The global economy will expand by 6% this year, but disparities between nations are widening as advanced economies accelerate and developing countries fall behind, the International Monetary Fund (IMF) said this week.
Although the forecast for global growth is unchanged from the previous estimate in April, the United States is projected to see a faster 7% growth thanks to government spending and widespread Covid-19 vaccinations, while the IMF slashed the forecast for India, which is facing a resurgence of infections.
“Vaccine access has emerged as the principal fault line along which the global recovery splits into two blocs,” the IMF said in its updated World Economic Outlook, warning of the danger to the economy if new virus variants are allowed to take hold.
It again stressed that “the immediate priority is to deploy vaccines equitably worldwide”. Advanced nations have vaccinated nearly 40% of the population, compared to 10% in emerging markets and fewer in low-income countries.
“The emergence of highly infectious virus variants could derail the recovery and wipe out $4.5-trillion cumulatively from global GDP by 2025,” IMF chief economist Gita Gopinath warned in a blog post.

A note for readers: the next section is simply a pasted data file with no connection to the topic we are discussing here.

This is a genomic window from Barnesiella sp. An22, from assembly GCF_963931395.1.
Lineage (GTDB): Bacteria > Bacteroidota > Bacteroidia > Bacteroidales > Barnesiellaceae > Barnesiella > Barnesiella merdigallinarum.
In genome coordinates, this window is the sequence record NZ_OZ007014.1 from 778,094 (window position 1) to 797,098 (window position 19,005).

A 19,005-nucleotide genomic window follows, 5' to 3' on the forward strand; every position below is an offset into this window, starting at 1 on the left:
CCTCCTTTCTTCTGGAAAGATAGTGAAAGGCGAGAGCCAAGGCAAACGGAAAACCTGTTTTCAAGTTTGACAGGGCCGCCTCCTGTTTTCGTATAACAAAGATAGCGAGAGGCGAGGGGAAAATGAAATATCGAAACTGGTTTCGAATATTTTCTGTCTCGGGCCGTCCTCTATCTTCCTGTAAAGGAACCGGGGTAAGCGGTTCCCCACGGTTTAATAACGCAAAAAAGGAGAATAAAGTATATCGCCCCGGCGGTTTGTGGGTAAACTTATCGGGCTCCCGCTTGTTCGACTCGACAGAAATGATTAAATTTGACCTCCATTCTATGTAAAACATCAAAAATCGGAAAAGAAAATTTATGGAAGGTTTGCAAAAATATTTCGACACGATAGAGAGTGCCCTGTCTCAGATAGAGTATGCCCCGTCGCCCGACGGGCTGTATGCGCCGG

More than half of that lost wealth would come from rich nations if new variants of the coronavirus spread.
This is not just a “tail risk” that is highly unlikely, “this is a realistic downside risk”, said Petya Koeva-Brooks, deputy director of the IMF research department.
Although some emerging market nations such as Brazil and Mexico are poised to show stronger growth this year, developing nations as a group are lagging and struggling to return to their pre-pandemic levels.
The IMF is pushing for a $50-billion plan that offers a “feasible cost to end the pandemic” by distributing vaccines and addressing needs in lower-income countries. — AFP